In 1970 Helmut Darda of Germany invented a tiny interchangeable toy car motor and named it the ‘Darda Motor’. The motor could be inserted into a number of different vehicle types and was ‘wound up’ by rolling it back and forth by hand then releasing it. No batteries were required or electricity to power it. Vehicles could run on almost any surface but were given their own special track system called ‘Darda Tracks’ which were sold individually or in sets. Darda designed the system so that elaborate circuits could be created both horizontally and vertically in seemingly endless configurations limited only by your own imagination and how much track you could afford.
Among the typical vehicles you might expect to see such as road, rally and emergency, Darda produced some fun and unique models like dragsters, beach buggies, a mouse(!), a skateboarder, a rocket, and even a replica of Michael Knight’s KITT from the US television series Knight Rider.
The 1986 German catalogue from which these scans are taken show the classic ‘Darda-Motor’ system (red) as well as the updated ‘Darda-Stop-Motor’ (blue) – a new development at the time which allowed vehicles to be wound up but not activated to go until another vehicle had ‘tapped’ them from the rear. This added a new element to racing as cars could now ‘tag’ each other at different points of a race.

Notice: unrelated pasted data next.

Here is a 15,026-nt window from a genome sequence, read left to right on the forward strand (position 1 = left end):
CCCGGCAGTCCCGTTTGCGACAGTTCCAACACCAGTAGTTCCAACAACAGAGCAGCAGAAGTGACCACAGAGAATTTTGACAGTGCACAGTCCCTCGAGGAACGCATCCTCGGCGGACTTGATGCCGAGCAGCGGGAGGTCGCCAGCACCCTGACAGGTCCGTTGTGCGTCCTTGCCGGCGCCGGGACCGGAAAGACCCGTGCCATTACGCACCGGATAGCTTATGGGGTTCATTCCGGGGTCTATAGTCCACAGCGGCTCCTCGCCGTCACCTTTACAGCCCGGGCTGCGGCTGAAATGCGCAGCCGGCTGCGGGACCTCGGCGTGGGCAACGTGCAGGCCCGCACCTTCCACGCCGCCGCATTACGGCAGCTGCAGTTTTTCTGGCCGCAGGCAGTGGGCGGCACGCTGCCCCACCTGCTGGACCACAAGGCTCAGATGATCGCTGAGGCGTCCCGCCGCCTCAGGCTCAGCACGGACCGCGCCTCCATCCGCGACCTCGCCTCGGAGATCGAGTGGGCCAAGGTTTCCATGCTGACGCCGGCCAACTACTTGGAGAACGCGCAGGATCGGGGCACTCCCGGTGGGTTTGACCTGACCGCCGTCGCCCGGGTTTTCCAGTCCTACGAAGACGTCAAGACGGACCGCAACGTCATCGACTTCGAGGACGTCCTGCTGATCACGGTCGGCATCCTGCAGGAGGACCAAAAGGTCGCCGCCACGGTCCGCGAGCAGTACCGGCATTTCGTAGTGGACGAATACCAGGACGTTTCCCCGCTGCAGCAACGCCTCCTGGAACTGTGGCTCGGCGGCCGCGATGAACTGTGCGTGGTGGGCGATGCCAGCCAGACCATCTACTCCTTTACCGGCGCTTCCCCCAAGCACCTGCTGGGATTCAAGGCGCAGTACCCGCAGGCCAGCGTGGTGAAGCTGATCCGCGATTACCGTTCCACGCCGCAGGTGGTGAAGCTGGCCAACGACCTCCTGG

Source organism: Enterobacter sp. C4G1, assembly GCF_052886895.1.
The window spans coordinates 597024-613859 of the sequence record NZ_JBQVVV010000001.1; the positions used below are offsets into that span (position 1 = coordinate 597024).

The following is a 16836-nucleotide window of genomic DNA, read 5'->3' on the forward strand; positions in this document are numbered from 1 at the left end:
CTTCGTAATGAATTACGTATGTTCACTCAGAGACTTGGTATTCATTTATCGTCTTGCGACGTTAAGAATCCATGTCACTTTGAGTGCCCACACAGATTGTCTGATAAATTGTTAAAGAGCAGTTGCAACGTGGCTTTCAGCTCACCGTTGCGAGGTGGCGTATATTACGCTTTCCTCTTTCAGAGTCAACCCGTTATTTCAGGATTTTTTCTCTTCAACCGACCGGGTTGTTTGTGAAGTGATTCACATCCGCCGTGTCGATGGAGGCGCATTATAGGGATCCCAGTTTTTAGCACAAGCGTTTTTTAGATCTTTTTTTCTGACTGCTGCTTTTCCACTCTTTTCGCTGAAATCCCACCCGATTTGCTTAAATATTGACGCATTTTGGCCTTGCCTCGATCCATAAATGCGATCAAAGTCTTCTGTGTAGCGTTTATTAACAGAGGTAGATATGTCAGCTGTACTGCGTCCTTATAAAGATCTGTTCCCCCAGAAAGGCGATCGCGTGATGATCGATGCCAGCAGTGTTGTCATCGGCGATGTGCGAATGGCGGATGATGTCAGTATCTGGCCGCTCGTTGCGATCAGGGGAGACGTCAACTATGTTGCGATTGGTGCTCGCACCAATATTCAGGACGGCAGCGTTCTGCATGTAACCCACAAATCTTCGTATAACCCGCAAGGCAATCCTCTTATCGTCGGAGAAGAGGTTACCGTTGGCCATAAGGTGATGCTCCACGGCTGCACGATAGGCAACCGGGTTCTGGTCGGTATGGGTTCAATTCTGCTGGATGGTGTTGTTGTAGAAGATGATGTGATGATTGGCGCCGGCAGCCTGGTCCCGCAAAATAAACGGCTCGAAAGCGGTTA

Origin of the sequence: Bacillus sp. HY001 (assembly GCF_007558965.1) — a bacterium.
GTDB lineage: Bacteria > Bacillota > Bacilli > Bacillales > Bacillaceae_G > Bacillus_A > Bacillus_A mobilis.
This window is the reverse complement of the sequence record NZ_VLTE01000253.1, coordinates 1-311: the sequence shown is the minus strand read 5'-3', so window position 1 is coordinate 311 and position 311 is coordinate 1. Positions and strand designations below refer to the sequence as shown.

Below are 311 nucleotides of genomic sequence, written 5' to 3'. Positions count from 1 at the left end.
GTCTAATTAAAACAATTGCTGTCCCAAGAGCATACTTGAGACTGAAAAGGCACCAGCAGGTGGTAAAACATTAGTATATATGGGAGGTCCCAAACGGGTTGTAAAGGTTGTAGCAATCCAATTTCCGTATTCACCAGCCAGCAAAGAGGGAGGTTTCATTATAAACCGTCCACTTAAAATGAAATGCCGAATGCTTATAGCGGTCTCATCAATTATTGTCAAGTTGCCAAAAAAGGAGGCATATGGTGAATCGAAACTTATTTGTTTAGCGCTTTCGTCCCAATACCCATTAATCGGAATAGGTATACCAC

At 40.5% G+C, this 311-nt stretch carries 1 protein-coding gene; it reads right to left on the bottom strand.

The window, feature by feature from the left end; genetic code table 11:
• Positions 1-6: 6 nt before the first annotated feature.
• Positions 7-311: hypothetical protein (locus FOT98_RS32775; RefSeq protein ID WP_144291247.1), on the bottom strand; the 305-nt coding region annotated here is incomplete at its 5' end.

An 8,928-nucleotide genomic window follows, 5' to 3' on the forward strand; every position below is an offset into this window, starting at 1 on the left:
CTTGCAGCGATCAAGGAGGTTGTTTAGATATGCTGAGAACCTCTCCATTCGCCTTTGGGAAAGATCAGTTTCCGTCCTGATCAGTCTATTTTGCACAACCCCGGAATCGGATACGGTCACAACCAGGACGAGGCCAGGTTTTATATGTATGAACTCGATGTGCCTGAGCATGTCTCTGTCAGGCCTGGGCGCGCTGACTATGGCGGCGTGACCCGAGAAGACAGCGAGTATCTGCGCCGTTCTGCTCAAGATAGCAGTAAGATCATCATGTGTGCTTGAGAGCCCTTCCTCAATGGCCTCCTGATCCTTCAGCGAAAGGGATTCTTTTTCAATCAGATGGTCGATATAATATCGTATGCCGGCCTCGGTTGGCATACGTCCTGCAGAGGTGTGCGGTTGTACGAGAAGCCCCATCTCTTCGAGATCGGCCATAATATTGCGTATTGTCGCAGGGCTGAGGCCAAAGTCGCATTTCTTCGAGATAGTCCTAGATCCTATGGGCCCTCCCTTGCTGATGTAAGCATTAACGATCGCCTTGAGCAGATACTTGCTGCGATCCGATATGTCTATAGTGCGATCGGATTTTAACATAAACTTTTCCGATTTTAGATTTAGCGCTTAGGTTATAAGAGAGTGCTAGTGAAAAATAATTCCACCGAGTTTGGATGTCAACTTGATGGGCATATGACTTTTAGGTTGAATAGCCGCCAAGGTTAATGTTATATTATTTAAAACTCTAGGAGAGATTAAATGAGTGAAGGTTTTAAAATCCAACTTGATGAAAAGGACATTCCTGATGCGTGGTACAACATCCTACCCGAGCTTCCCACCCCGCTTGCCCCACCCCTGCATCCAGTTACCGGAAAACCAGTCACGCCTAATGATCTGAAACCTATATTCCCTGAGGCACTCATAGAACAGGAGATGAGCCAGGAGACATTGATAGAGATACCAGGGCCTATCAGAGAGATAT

Darda is still made and sold to date, and one of the great things about it is that all current vehicles, motors and tracks can be fully integrated with their vintage counterparts. Add to this that no batteries or electricity is ever required, and that there is a seemingly endless combination of track layouts to be made, and Darda takes quite some beating.
Darda Track Sets
Darda Motor 1986 catalogue, Germany. Scans made by TVTA.
Thanks for looking 🙂